Oak beams are like good claret — they mature with age. Reclaimed oak works perfectly for beams in period properties as it has a lot of character; it is darker in colour because the tannin in the wood reacts with the surrounding atmosphere, giving the beam a distinctive aged appearance. It features knots, splits and a sense of time passed with old notches from cut branches still showing, or with previous joinery cuts now forming part of its history.
Reclaimed building materials such as tiles, stone and bricks that were previously used or excavated for remodelling, are a popular option for period properties as they provide great character and a timeless, quality finish. Reclaimed bricks can originate from old mills and stately houses to pavements, range in age from a few years to centuries old, and come in a variety of colours, shapes, sizes and textures – some even contain fossils and other debris from their original source.
In the 20 years since the Supreme Court ruled that assisted suicide is not a constitutional right and that states may prohibit it, its proponents have succeeded in legalizing it in six states. They've made inroads, one state at a time, targeting and timing legislative initiatives with patience, politics and public relations.
Muck Rack makes it simple to find people, tweets, or articles that mention any name, keyword, company, hashtag etc. We've compiled this guide to help you make the most of your search.
Selecting a term
Start searching tweets, articles from media outlets, articles mentioned in tweets, journalists'
names, titles and bios with some suggested searches:
Companies or Topics (e.g. iPhone, Microsoft)
Phrases (e.g. "cloud computing") — use quotes to keep the terms together
Twitter handles (e.g. @username) — returns those who have mentioned or replied to
Names (e.g. "David Pogue")
Hashtags (e.g. #sxsw, #london2012)
Bio details (e.g. vegan, Olympics, father)
Muck Rack's Advanced Search allows for many boolean operators.
Find results that mention multiple specified terms, use AND or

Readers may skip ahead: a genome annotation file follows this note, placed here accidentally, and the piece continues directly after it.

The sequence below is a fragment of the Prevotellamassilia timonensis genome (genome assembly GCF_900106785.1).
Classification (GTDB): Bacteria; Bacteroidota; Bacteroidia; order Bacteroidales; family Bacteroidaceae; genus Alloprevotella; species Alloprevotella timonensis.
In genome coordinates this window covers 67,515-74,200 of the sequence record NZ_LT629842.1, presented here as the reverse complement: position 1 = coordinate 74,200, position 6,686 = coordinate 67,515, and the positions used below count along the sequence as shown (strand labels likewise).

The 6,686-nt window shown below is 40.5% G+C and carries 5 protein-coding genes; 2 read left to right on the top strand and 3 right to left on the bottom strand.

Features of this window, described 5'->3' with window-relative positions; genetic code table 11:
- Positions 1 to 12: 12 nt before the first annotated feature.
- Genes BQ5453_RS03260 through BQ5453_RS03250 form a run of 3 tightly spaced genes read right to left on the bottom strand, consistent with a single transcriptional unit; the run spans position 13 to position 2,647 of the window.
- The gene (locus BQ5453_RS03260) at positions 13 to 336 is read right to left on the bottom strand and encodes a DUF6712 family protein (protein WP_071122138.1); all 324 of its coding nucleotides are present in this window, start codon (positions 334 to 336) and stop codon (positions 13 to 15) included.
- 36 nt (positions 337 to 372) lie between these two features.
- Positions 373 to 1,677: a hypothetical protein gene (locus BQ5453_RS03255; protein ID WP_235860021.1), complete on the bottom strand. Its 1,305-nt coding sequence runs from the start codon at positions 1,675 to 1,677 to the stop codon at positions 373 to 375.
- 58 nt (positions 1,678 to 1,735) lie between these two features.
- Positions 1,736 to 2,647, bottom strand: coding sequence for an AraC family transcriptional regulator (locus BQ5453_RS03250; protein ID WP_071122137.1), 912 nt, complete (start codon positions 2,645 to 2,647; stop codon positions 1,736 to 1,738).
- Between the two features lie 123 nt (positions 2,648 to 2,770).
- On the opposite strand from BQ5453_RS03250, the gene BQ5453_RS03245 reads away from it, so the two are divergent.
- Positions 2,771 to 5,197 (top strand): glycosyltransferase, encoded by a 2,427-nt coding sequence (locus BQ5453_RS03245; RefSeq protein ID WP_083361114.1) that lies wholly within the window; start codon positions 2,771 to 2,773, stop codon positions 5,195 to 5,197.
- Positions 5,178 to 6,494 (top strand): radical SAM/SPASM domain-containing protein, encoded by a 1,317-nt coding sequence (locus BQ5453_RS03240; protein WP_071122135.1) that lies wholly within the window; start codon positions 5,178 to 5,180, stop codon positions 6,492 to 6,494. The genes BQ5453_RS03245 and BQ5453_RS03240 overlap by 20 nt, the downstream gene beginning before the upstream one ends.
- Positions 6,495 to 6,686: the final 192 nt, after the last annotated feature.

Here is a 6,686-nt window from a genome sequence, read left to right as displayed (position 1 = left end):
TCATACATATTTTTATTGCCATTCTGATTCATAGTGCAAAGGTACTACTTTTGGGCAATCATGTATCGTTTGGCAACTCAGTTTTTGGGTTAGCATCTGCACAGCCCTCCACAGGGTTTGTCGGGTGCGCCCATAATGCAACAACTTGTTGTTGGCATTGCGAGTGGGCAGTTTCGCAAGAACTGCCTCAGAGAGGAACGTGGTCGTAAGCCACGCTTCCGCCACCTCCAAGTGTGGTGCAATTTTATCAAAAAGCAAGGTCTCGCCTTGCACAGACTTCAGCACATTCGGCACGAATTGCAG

+. For example, ensure each result contains both Elon Musk and Mark Zuckerberg by
searching Obama AND Romney or Obama + Romney.
Use the operators OR or , to broaden your search when you'd like either of
multiple terms to appear in results. (This is the default behavior of our search when no operators
are used.) For example, search for democrat OR republican to find results that refer to
Democrats and/or Republicans.
Use NOT or - to subtract results from your search. For
example, searching Disney will yield results about the Walt Disney Company as well as Walt Disney
World Resort. To exclude mentions of Disney World, search for Disney -World or Disney
When using one of these operators with a phrase, enclose it in quotation marks. For example, you can
find results about smartphones excluding Apple's iPhone 4S by searching smartphone -"iPhone
Exact case matching or punctuation
If you're searching for a brand name or keyword that relies on specific punctuation marks or capitalization, you can
find results that match your exact query by adding matchcase: before the keyword you're searching for, like matchcase:E*TRADE .
Use parentheses to separate multiple
boolean phrases. For example, to find journalists talking about having fun in Disney World or
Disneyland, search for ("disney world" OR disneyland) AND fun.
An asterisk can be used to search for any variation of a root word truncated by the asterisk. For example, searching for admin* will return results for administrator, administration, administer, administered, etc.
A near operator is an AND operator where you can control the distance between the words. You can vary the distance the near operation uses by adding a forward slash and number (between 0-99) such as strawberries NEAR/10 "whipped cream", which means the strawberries must exist within 10 words of "whipped cream".